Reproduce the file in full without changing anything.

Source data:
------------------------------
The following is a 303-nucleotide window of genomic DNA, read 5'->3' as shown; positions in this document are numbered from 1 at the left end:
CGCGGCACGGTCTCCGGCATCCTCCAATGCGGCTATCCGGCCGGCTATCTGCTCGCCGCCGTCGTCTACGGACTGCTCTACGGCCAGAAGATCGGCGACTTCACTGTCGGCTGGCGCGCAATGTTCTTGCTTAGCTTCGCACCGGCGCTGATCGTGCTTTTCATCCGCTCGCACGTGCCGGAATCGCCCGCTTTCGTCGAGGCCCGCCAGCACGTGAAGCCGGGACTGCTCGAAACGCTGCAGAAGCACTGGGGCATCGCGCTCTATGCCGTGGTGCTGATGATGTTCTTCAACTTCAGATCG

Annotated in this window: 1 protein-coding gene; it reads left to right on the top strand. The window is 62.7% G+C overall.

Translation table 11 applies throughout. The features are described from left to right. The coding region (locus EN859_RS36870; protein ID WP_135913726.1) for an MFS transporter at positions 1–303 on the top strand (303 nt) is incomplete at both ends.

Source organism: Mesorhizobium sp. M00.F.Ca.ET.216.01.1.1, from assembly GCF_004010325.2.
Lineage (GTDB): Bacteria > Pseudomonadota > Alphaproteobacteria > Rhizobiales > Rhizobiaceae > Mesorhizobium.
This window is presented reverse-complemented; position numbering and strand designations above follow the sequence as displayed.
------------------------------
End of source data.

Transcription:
The following is a 303-nucleotide window of genomic DNA, read 5'->3' as shown; positions in this document are numbered from 1 at the left end:
CGCGGCACGGTCTCCGGCATCCTCCAATGCGGCTATCCGGCCGGCTATCTGCTCGCCGCCGTCGTCTACGGACTGCTCTACGGCCAGAAGATCGGCGACTTCACTGTCGGCTGGCGCGCAATGTTCTTGCTTAGCTTCGCACCGGCGCTGATCGTGCTTTTCATCCGCTCGCACGTGCCGGAATCGCCCGCTTTCGTCGAGGCCCGCCAGCACGTGAAGCCGGGACTGCTCGAAACGCTGCAGAAGCACTGGGGCATCGCGCTCTATGCCGTGGTGCTGATGATGTTCTTCAACTTCAGATCG

Annotated in this window: 1 protein-coding gene; it reads left to right on the top strand. The window is 62.7% G+C overall.

Translation table 11 applies throughout. The features are described from left to right. The coding region (locus EN859_RS36870; protein ID WP_135913726.1) for an MFS transporter at positions 1–303 on the top strand (303 nt) is incomplete at both ends.

Source organism: Mesorhizobium sp. M00.F.Ca.ET.216.01.1.1, from assembly GCF_004010325.2.
Lineage (GTDB): Bacteria > Pseudomonadota > Alphaproteobacteria > Rhizobiales > Rhizobiaceae > Mesorhizobium.
This window is presented reverse-complemented; position numbering and strand designations above follow the sequence as displayed.